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Death Valley National Park (logo fill image)
At 282 feet below sea level, Death Valley, California, is one of the hottest, driest places on the planet. On average, the area sees only about 1.96 inches of rain a year, and summer temperatures routinely soar above 100 degrees Fahrenheit.
[Image and caption courtesy of USGS National Center for EROS and NASA Landsat Project Science Office / Image credit: NASA]
Image taken 6/11/2000 and 7/20/2000

 

     

Blue Marble (center image)
Inspired by Apollo-era pictures of our planet as seen from space, NASA assembles imagery from a variety of Earth-observing satellites into a computer-generated composite. The agency calls this continuing project “Blue Marble Next Generation.”
[Image and caption courtesy of NASA Earth Observatory]
Composite images taken from 1994 to 2004

 

     

Bogda Mountains (upper left image)
The Turpan Depression, nestled at the foot of China’s Bogda Mountains, is a strange mix of salt lakes and sand dunes, and is one of the few places in the world that lies below sea level.
[Image and caption courtesy of USGS National Center for EROS and NASA Landsat Project Science Office] Image taken 9/1/1999

 

     

Dasht-e Kevir (upper right image)
The Dasht-e Kevir, or Great Salt Desert, is the largest desert in Iran.
It is primarily uninhabited wasteland, composed of mud and salt marshes covered with crusts of salt that protect the meager moisture from completely evaporating. [Landsat 7 image selection, processing, and caption courtesy of USGS EDC]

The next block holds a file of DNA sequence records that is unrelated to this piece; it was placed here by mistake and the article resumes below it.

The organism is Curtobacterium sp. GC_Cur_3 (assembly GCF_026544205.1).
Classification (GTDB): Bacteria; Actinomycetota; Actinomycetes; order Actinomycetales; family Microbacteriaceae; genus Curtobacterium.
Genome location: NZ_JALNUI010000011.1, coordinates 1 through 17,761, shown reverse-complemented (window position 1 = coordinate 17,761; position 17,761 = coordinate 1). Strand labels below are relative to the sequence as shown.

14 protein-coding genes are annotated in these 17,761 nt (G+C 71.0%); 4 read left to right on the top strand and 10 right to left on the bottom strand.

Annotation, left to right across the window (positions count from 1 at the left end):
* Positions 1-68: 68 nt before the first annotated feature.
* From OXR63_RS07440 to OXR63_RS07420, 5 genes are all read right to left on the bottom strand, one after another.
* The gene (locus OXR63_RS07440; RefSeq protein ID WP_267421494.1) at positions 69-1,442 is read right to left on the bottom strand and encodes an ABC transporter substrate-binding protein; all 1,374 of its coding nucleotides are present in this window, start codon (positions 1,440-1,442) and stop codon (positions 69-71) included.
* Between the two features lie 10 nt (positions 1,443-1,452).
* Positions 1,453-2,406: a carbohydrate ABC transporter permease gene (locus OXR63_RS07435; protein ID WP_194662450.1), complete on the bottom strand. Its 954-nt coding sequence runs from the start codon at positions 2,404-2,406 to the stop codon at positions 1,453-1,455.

Image acquired 10/24/2001

 

     

Parana River Delta (lower left image)
The Parana River delta is a huge forested marshland about 20 miles northeast of Buenos Aires, Argentina, one of the world's greatest bird-watching destinations. This image highlights the striking contrast between dense forest and wetland marshes, and the deep blue ribbon of the Parana River. [Image and caption courtesy of USGS National Center for EROS and NASA Landsat Project Science Office]
Image taken 5/26/2000

 

     

Aleutian Islands - Von Karman Vortices (lower right image)
As air flows over and around objects in its path, spiraling eddies, known as Von Karman vortices, may form. The vortices in this image were created when prevailing winds sweeping east across the northern Pacific Ocean encountered Alaska's Aleutian Islands. [Image and caption courtesy of USGS National Center for EROS and NASA Landsat Project Science Office] Image taken 7/4/2002 by Landsat 7